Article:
PSY101 - Chapter 3: Consciousness and the Two-Track Mind Flashcards Preview

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Our awareness of ourselves and our environment.


Cognitive Neuroscience

The interdisciplinary study of the brain activity linked with our mental processes (including consciousness).


States of Consciousness

1. Spontaneous: daydreaming, drowsiness, dreaming.
2. Physiologically Induced: hallucinations, orgasm, food or oxygen starvation.
3. Psychologically Induced: sensory deprivation, hypnosis, meditation.


Dual Processing

1. The High Road: conscious, deliberate processing of which we are aware.
2. The Low Road: unconscious, automatic processing of which we are unaware.



A condition where the patient has no awareness whatsoever of any stimuli but are able to process aspects of a visual stimulus, such as location. (squares that flash quickly on the screen and then the patient is asked which side the square appeared on)


Selective Attention

A mental 'spotlight' that focuses conscious awareness on a limited aspect of all that you experience (allows you to focus on one thing while many other things are happening around you).


Inattentional Blindness

If distracted, we can miss things that happen right in front of us.


Change Blindness

A man provides directions to a supposed construction worker, two experimenters rudely pass between them carrying a door, the original worker switches places with another person wearing different colored clothing. Most don't notice the switch.


Circadian Rhythm

Occur on a 24-hour cycle and include sleep and wakefulness. Termed our biological clock, can be altered by artificial light.


Suprachiasmatic Nucleus

Triggered by light to decrease melatonin from the pineal gland in the morning and increase it at nightfall.


Measuring Sleep

Every ~90 minutes we pass through a cycle of 5 stages which are identified by brain activity, eye movements and muscle tension.


Awake But Relaxed

When eyes are closed, but still awake, brain activity slows down to large amplitude and slow/regular alpha waves.


Non-REM Stage 1 (NREM-1)

Early/light sleep, irregular brain waves, hallucinations, near-waking, alpha waves become theta waves, muscles are active.


Non-REM Stage 2 (NREM-2)

Theta waves, sleep spindles, harder to awaken, conscious awareness of the external environment disappears, 45-55% of total sleep in adults.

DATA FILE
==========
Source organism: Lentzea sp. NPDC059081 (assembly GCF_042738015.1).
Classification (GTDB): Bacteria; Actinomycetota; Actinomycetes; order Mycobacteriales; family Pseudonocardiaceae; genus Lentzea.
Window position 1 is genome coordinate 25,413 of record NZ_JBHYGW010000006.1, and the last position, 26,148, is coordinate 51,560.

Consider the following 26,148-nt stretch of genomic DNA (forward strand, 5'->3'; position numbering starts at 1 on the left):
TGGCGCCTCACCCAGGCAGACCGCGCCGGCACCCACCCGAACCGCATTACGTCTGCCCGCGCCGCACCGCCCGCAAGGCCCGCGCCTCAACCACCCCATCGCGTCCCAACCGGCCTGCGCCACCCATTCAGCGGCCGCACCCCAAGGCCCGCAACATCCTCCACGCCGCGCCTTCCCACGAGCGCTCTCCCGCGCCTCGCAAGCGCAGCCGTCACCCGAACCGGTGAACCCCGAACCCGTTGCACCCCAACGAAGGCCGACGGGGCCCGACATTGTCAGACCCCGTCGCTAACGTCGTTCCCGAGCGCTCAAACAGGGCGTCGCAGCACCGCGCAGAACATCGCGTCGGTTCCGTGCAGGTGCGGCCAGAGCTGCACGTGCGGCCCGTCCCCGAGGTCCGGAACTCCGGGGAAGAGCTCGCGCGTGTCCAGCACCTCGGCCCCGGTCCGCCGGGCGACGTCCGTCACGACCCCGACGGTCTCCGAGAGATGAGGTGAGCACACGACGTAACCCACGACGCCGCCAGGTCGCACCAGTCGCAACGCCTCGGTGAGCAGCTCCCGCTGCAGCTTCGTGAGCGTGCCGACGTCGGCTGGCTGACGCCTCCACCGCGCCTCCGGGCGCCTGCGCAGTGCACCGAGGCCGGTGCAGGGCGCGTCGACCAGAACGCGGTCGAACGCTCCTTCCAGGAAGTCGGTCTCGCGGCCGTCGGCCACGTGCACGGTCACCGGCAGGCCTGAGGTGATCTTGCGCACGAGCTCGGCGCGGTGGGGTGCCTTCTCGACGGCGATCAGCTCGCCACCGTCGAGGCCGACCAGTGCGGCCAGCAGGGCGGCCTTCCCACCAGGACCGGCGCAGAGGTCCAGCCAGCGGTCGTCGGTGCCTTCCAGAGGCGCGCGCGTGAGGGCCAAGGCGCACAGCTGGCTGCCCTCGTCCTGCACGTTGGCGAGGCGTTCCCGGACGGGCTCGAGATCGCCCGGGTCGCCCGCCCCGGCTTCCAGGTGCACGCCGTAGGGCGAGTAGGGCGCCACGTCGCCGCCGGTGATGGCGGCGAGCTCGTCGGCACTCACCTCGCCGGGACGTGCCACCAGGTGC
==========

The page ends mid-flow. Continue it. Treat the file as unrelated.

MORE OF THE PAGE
Non-REM Stage 3 (NREM-3)

Deep sleep, slow delta waves, hard to awaken, night terrors and sleep walking can occur.


Rapid Eye Movement Sleep (REM)

Low-amplitude/fast/regular beta waves, like aroused state. Essentially paralyzed, cannot be easily awakened. When most dreams happen, 20-25% of sleep in adults, 80% for newborns.


Sleep Cycle Order

1. NREM-1 > NREM-2 > NREM-3
2. NREM-1 > REM sleep.


Purposes of Sleep

1. Protection: sleeping in darkness with predator threats around kept our ancestors safe.
2. Recuperation: sleep restores and repairs brain tissue.
3. Consolidation and Memories: sleep restores/rebuilds fading memories.
4. Feeds Creative Thinking
5. Growth Process: the pituitary gland releases growth hormone during sleep.


Effects of Sleep Loss

1. Impaired concentration
2. Emotional Irritability
3. Depressed Immune System
4. Greater Vulnerability
5. Death



Persistent inability to fall asleep/stay asleep.



Overpowering urge to fall asleep that may occur while talking or standing up.


Sleep Apnea

Failure to breathe when asleep.


Fatal Familial Insomnia

An extremely rare disease that prevents a person from sleeping, resulting in death.


Wish Fulfillment

Dream Theory that states dreams provide a "psychic safety valve" through which we express unacceptable feelings, and fulfill forbidden wishes.


Information Processing

Dream theory that says dreams play a role in filing away memories (hippocampal place cells that fire as a rat learns a maze also fire during REM sleep).


Physiological Function

Dream theory that states brain activity during REM sleep provides the brain with periodic stimulation, and especially in infants, this may help to establish neural pathways.


Activation Synthesis

Dream theory that states dreaming is nothing more than the brain's attempt to make sense of random neural activity that spread upward through the brain from the brainstem.


Hypnosis Truths

1. 20% are highly hypnotizable, most are 'open to suggestion.'
2. Hypnosis cannot enhance memory recall as we do not store every single memory.
3. Hypnotized people will not act against their will.
4. Hypnosis can relieve pain and Posthypnotic suggestions can help alleviate headache/asthma/stress-related skin disorders.


Social Influence Theory of Hypnosis

Theory that hypnotic phenomena reflect workings of normal consciousness as well as the power of social influence. Hypnotees act like actors who are very immersed in their roles, the role of being a 'good hypnotic subject.'


Divided Consciousness Theory of Hypnosis

Hypnosis involves not only social influence but also a special dual-processing state of dissociation (split between different levels of consciousness).